Fighting Fragile X
(NBC) — Jeff Dissette was a happy baby, but his parents noticed he wasn't walking or talking by age one. That's when a neurologist diagnosed him with Fragile X Syndrome. "I was blown away when I found out my child had Fragile X because I had never even heard of it," the boy's mother, Bonnie Dissette.
Fragile X is a genetic disorder that causes intellectual and behavioral disabilities. Females often have milder symptoms. Experts estimate as many as one in 130 women may be carriers. Bonnie Dissette says she was tested after he was diagnosed "and it turns out I'm a carrier. There was no family history I had no idea."
Her son is now 19. "He is at a first grade reading level. He's not independent at all," Dissette said. "He'll never be able to live in his own." Jeff Dissette is the oldest of four children, but his siblings do not have the syndrome. Still, the children feel the effects of their brother's disorder almost daily.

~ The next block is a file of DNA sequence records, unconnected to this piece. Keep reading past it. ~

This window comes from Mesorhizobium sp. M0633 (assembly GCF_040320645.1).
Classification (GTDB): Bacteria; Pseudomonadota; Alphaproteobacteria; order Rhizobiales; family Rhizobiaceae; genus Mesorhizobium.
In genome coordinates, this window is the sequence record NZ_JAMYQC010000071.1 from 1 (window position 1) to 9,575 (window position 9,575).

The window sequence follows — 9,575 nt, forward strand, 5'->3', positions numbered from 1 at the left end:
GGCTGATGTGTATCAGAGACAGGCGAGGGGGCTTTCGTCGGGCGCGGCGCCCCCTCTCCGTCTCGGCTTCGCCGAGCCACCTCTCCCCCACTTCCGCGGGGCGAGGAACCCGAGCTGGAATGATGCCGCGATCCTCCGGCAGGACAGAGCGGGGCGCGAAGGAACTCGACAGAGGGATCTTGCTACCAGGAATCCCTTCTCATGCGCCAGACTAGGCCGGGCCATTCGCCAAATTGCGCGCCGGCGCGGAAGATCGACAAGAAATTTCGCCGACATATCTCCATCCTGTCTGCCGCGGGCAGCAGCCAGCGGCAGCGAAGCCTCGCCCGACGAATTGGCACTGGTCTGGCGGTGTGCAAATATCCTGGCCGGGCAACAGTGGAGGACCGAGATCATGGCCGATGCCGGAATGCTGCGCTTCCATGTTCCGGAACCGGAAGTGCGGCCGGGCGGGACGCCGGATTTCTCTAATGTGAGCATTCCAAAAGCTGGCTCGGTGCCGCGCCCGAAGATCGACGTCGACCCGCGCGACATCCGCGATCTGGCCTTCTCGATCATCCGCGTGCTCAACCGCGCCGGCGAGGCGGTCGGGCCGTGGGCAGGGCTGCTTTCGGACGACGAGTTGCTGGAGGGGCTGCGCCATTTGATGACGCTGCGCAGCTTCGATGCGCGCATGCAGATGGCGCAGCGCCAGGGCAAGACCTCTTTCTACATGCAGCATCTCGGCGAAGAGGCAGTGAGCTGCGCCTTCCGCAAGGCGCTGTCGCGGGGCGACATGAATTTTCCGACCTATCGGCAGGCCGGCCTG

"Kids were looking at my brother kind of funny and I kind of wanted to go over there an tell them, 'Stop looking at my brother funny. He's really not that different,'" said 17-year-old Joe Dissette, a senior at Cardinal Gibbons High School. He helped start a Facebook page last year for other teens who have siblings with Fragile X Syndrome.
The teen said he started the page so others didn't feel like they were alone and he engages them in honest discussions. "What are some of the things your sibling does in public that embarrasses you? That was a post on our page. The responses are like he bites my arm or he starts screaming," Joe Dissette said.
In a couple of months his online support group will expand beyond Fragile X to include people with siblings suffering from other mental disabilities such as cerebral palsy or kids with autism. The group will then be called The Junior Foundation.